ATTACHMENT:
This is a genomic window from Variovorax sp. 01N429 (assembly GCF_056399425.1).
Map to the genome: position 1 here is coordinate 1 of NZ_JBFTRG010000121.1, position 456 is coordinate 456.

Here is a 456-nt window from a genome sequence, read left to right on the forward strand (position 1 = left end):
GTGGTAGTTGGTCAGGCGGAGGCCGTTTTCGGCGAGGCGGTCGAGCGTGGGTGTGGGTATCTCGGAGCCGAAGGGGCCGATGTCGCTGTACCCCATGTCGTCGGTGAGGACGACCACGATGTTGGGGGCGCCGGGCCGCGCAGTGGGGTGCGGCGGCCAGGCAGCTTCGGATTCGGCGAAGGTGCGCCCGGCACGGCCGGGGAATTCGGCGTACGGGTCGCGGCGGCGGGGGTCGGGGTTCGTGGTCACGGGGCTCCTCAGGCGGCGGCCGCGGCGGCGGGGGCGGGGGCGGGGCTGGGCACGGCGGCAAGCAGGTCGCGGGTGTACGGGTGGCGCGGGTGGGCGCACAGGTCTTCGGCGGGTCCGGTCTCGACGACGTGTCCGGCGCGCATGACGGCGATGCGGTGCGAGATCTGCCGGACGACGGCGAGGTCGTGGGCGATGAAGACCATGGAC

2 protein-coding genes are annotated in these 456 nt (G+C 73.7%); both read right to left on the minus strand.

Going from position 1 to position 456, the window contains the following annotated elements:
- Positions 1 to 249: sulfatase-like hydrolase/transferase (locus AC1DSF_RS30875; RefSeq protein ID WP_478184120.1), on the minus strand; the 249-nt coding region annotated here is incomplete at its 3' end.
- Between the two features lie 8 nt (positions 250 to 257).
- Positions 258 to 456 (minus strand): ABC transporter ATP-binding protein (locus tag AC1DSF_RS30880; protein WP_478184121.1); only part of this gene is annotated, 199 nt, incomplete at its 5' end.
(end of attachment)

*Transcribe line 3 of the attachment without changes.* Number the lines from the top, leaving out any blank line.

Here is a 456-nt window from a genome sequence, read left to right on the forward strand (position 1 = left end):